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Social Media in the experimental business model stage

I'm getting a fair amount of buzz for my post over at the HBR site entitled Social Media, the Billion Dollar question.  The basic argument I make there is that the whole social media phenomenon has some late 1990's Internet bubble characteristics that are a little disturbing from an investor/observer point of view.  It's interesting that even as Facebook falls below its offering price that the other darlings of the social media world – Zynga and Groupon for instance – are also facing a decided lack of investor enthusiasm. 

Social media, like many of the epic transformations that came before in the way we connect and communicate, is undoubtedly a force that will upend many of the ways we do business.  What isn't clear yet is the business model that will monetize those social network connections.  I doubt that it will be advertising, as the intrusion of advertising into a social mix hasn't yet proved compelling, particularly in the mobile space which is increasingly where people are doing their social media socializing.  Until there's a reason individuals would lust after something they would pay money for delivered on a social site, I'm not seeing the profit streams.  It's a little like Napster, which was transformative but which didn't really have a profit model behind it.  In the wierd way things work, the vigorous response to Napster by the record companies and their difficulty controlling the free content eventually created the marketplace opening for Apple's music business.  Not that the recording studios liked the idea of giving Apple so much power, they just liked it marginally better than the Napster "free" model.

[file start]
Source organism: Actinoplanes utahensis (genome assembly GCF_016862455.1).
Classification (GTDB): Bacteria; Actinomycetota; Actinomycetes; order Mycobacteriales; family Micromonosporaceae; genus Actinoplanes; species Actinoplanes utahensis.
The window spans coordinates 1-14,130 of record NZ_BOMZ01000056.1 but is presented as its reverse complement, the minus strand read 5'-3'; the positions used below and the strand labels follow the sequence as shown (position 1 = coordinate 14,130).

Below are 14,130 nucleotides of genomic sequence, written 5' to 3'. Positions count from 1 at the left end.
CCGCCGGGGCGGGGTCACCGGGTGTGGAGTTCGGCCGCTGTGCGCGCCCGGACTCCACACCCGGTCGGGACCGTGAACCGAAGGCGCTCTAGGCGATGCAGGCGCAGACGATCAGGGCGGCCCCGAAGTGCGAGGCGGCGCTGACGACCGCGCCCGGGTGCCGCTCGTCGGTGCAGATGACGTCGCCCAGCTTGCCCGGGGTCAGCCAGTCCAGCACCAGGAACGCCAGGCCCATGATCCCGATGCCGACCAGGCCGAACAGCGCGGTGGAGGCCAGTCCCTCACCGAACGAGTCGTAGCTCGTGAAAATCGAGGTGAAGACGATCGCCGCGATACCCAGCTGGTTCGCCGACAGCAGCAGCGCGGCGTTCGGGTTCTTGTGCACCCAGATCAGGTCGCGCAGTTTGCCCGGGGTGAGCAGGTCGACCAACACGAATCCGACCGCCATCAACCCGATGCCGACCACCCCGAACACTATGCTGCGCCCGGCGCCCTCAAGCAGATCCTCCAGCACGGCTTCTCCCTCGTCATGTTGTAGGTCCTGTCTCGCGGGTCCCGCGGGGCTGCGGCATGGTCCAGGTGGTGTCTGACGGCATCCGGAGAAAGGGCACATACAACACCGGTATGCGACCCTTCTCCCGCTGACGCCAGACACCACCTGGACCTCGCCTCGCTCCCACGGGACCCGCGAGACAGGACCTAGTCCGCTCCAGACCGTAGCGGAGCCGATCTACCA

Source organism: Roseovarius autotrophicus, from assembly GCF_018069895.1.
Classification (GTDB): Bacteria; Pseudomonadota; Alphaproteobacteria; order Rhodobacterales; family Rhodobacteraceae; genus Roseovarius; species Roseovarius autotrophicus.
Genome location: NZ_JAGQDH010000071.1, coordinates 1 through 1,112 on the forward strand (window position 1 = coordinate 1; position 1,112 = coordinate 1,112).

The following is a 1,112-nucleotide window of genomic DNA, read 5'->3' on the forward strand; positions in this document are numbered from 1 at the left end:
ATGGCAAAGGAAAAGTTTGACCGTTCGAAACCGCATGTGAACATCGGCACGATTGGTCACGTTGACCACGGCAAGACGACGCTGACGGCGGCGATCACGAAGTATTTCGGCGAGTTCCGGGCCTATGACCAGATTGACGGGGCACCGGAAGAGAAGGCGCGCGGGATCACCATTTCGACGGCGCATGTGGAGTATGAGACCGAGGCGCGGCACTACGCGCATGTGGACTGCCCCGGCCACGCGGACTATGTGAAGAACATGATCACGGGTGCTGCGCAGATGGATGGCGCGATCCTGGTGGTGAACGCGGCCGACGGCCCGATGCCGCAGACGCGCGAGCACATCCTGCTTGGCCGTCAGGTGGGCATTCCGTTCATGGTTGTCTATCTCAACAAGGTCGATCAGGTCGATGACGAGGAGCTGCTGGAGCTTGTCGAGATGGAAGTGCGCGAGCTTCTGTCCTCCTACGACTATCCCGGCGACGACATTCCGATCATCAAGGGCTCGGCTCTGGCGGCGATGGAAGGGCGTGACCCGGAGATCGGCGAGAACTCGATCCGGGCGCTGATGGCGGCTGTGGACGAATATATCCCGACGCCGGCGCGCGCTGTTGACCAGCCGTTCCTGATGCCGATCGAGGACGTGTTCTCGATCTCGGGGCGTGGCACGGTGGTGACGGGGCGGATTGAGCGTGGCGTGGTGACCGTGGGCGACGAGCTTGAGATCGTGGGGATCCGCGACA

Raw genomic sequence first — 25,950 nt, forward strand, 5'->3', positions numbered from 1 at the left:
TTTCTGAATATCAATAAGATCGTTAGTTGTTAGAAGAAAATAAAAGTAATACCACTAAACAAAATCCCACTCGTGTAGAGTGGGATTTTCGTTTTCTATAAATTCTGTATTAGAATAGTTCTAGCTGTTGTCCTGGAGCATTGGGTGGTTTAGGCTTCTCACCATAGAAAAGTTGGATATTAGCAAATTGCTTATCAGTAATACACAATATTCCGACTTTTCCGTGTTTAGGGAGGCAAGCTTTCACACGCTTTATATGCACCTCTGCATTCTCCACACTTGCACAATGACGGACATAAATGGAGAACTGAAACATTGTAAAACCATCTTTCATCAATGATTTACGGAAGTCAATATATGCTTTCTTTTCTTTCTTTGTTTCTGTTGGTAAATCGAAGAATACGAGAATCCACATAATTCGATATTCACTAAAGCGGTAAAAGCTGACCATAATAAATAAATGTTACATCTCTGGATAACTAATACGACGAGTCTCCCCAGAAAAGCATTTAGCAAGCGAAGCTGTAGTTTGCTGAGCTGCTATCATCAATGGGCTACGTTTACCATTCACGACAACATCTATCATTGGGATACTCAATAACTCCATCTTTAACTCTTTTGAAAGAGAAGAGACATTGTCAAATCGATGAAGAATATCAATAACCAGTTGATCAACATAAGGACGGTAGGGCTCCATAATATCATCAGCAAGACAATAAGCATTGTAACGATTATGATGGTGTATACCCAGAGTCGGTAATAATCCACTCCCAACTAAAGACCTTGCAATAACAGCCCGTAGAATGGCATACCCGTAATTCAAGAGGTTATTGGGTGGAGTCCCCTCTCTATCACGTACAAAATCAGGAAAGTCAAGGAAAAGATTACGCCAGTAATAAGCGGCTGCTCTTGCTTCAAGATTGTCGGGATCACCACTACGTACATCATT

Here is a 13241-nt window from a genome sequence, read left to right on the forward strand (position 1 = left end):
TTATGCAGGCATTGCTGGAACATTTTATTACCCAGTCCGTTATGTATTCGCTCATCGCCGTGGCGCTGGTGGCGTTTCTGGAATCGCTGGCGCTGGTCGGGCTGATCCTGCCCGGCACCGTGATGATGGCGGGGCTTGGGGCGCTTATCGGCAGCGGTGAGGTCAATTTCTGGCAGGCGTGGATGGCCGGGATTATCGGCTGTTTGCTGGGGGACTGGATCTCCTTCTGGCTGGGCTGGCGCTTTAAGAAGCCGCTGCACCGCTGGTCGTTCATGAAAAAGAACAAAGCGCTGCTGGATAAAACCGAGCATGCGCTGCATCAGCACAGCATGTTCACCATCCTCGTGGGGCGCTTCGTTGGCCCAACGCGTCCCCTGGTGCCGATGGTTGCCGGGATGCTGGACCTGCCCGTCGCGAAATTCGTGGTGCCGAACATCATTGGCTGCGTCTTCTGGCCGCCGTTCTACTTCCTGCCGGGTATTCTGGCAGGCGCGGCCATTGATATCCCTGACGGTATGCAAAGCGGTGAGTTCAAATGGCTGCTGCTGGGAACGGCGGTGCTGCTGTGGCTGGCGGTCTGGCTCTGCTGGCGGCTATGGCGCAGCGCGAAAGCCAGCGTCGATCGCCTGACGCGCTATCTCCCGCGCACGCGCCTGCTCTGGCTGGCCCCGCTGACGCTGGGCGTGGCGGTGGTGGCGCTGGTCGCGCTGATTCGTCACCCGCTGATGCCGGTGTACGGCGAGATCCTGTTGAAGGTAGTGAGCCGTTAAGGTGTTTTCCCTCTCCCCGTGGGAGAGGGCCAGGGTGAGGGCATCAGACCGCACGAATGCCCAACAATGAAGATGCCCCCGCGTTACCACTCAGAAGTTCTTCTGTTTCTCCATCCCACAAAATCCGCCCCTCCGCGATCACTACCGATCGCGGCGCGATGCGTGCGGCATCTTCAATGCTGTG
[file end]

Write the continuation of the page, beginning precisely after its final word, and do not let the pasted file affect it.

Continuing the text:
So, speculate.  Where would you pay money for social connections?  As a general rule, where they provide you with access you couldn't otherwise get (LinkedIn and job hunting is a good example, with many of the functions of traditional headhunters being replaced by the information on the web site).  Or where there is some exclusivity (think acceptance to an Ivy League school). Or where the information you could get goes beyond what your own ties can deliver to you.  By definition, though, these things aren't part of the fabric of a highly democratic social network. 

In addition, I think a lot of people are kind of over the wonderment stage of the Facebook experience.  If most of what is posted there isn't all that interesting or compelling, eventually people will find other ways to spend their time.  As the first adopters of Facebook now head into their late 20's, the risks of posting and sharing will rise and the thrill of just hearing from one's contacts will in all likelihood start to wane.  It will be interesting to see how the network responds to a maturing, increasingly jaded, member audience. 



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